“El Plan Maestro” & Teacher Education

During my recent visit to Chile, the deep and growing interest in issues of education was obvious as photographers and journalists crowded to document what was largely an academic gathering to discuss issues of teacher education. Lorena Meckes, a professor of education and one of my hosts at the Pontificia Universidad Católica de Chile, joked that eight years ago, “We would have had to buy all the journalists lunch to encourage them to write about education. But now, they call us up and say, ‘What do you have for us?’” However, as Cristián Cox, Dean of the Faculty of Education at Pontificia Universidad Católica de Chile, also noted: “Chilean society is obsessed with education, but also deeply divided about how to go about it.”

As one effort to address those divisions and develop some consensus regarding efforts to improve teaching in particular, while I was in Chile, more than twenty different institutions delivered a statement to the government titled “El Plan Maestro.” The plan—a play on “master plan” as well as the Spanish word for teacher—has been developed by organizations that include the teachers’ union, research centers, institutions connected to teacher education, as well as members of student groups. In addition to a set of policy recommendations more generally aimed at improving the quality of teaching in Chile, “El Plan Maestro” also includes a call for three changes particularly relevant for teacher preparation: 1) A greater focus upon the process of recruiting potential teachers; 2) Stronger criteria to determine the selection of candidates; and 3) development of a set of national standards for the accreditation of teacher education programs.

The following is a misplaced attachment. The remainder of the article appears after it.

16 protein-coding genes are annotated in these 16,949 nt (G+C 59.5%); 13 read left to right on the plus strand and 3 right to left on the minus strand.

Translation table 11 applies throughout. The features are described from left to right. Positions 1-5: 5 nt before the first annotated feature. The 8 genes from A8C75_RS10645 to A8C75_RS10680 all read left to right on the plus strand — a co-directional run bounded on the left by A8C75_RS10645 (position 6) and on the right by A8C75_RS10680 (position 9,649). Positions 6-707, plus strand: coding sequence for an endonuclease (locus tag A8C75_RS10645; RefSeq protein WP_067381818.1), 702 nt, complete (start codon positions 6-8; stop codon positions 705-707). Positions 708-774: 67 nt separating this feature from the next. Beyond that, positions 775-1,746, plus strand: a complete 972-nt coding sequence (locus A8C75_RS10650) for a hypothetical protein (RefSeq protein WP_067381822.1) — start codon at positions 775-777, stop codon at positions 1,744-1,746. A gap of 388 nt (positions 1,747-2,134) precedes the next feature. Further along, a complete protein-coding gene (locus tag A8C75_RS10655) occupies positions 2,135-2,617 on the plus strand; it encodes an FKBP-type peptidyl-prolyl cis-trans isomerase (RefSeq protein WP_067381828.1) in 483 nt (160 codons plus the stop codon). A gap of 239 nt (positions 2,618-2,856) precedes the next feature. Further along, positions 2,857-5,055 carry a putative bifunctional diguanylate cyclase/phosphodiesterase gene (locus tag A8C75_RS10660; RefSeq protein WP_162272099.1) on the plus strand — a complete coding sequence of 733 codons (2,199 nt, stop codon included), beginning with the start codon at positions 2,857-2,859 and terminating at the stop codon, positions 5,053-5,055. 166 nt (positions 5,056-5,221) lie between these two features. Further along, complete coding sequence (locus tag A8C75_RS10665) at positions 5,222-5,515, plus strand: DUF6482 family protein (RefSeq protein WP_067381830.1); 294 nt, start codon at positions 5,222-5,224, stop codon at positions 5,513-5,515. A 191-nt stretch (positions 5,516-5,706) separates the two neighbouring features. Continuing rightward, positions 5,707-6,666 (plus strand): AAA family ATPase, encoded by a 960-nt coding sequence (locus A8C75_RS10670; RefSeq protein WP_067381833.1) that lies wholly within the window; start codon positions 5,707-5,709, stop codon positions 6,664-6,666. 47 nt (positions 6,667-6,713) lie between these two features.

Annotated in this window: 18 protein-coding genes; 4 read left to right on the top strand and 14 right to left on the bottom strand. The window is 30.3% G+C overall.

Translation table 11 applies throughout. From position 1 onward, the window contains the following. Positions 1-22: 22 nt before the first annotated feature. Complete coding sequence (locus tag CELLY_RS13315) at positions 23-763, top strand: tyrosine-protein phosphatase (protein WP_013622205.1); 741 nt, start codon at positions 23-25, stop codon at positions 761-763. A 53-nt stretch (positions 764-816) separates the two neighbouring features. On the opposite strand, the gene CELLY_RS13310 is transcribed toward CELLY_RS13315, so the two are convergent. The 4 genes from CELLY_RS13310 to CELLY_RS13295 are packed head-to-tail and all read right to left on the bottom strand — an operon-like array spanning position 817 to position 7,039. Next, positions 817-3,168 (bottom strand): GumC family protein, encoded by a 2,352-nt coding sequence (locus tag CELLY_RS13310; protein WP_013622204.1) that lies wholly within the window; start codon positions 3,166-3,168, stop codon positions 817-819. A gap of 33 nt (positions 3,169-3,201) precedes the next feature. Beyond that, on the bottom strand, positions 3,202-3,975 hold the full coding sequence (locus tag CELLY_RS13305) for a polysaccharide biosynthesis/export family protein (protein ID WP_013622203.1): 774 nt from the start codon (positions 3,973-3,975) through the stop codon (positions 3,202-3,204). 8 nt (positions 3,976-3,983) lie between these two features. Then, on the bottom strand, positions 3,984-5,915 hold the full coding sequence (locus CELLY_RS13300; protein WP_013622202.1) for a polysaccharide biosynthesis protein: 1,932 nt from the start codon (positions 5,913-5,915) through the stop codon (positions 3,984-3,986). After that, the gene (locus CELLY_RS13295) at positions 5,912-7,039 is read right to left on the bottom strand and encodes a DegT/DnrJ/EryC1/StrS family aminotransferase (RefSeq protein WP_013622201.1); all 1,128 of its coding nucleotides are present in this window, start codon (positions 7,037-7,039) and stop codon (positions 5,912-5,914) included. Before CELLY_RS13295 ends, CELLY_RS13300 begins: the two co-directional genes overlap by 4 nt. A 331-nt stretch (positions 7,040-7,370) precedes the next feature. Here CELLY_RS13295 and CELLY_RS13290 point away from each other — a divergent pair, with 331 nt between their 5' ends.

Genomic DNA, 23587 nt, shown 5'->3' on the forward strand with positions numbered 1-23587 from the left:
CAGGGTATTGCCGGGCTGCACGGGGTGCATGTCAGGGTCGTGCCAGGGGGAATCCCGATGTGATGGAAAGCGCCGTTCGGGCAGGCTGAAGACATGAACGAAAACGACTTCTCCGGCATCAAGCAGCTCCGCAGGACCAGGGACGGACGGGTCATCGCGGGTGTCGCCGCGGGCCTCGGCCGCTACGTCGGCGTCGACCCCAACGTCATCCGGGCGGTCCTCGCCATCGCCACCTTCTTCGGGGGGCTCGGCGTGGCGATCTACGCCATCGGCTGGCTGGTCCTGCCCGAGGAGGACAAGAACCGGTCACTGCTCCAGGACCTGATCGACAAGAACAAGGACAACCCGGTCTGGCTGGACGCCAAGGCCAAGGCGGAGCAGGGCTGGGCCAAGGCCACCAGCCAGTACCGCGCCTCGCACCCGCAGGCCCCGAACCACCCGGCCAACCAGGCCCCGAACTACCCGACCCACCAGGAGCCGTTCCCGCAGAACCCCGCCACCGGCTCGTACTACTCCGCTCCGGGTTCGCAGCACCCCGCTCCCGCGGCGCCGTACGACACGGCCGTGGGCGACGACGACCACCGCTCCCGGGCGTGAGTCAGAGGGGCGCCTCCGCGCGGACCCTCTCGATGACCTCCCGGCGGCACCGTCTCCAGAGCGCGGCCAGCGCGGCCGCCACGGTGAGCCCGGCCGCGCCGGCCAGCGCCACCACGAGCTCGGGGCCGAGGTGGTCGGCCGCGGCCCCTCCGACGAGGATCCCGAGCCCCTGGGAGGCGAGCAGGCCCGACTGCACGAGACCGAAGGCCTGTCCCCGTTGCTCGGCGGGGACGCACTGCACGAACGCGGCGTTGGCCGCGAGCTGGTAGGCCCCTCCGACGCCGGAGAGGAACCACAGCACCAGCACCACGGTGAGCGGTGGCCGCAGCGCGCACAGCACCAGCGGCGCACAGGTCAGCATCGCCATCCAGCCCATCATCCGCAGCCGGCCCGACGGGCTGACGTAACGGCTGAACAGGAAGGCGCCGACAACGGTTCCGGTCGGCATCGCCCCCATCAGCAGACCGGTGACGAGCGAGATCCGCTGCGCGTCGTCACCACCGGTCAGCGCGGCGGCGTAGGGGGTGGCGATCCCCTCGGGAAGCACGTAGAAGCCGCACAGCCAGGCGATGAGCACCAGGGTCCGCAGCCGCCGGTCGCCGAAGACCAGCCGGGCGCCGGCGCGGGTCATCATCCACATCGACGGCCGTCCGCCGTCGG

The call for these changes grow out of a series of concerns about Chilean teacher education as a system. Teacher education programs vary considerably and are numerous—ranging from university-based institutions to private institutions, mirroring the K-12 landscape that includes a mix of public/private, not-for-profit and for- profit schools of variable quality. With no compulsory entrance exam, teacher education programs also vary in terms of selectivity—some programs serving students who have demonstrated high levels of academic performance and others who have not. Furthermore, there’s no required certification or exit exam to determine what students have learned in their teacher education programs or to what extent they are prepared to be successful in the classroom. Adding to this variability, applications to teacher preparation programs have skyrocketed with enrollment in teacher education tripling since 2002. (Current estimates suggest about 100,000 students are enrolled in teacher education institutions—including primary, secondary and special education).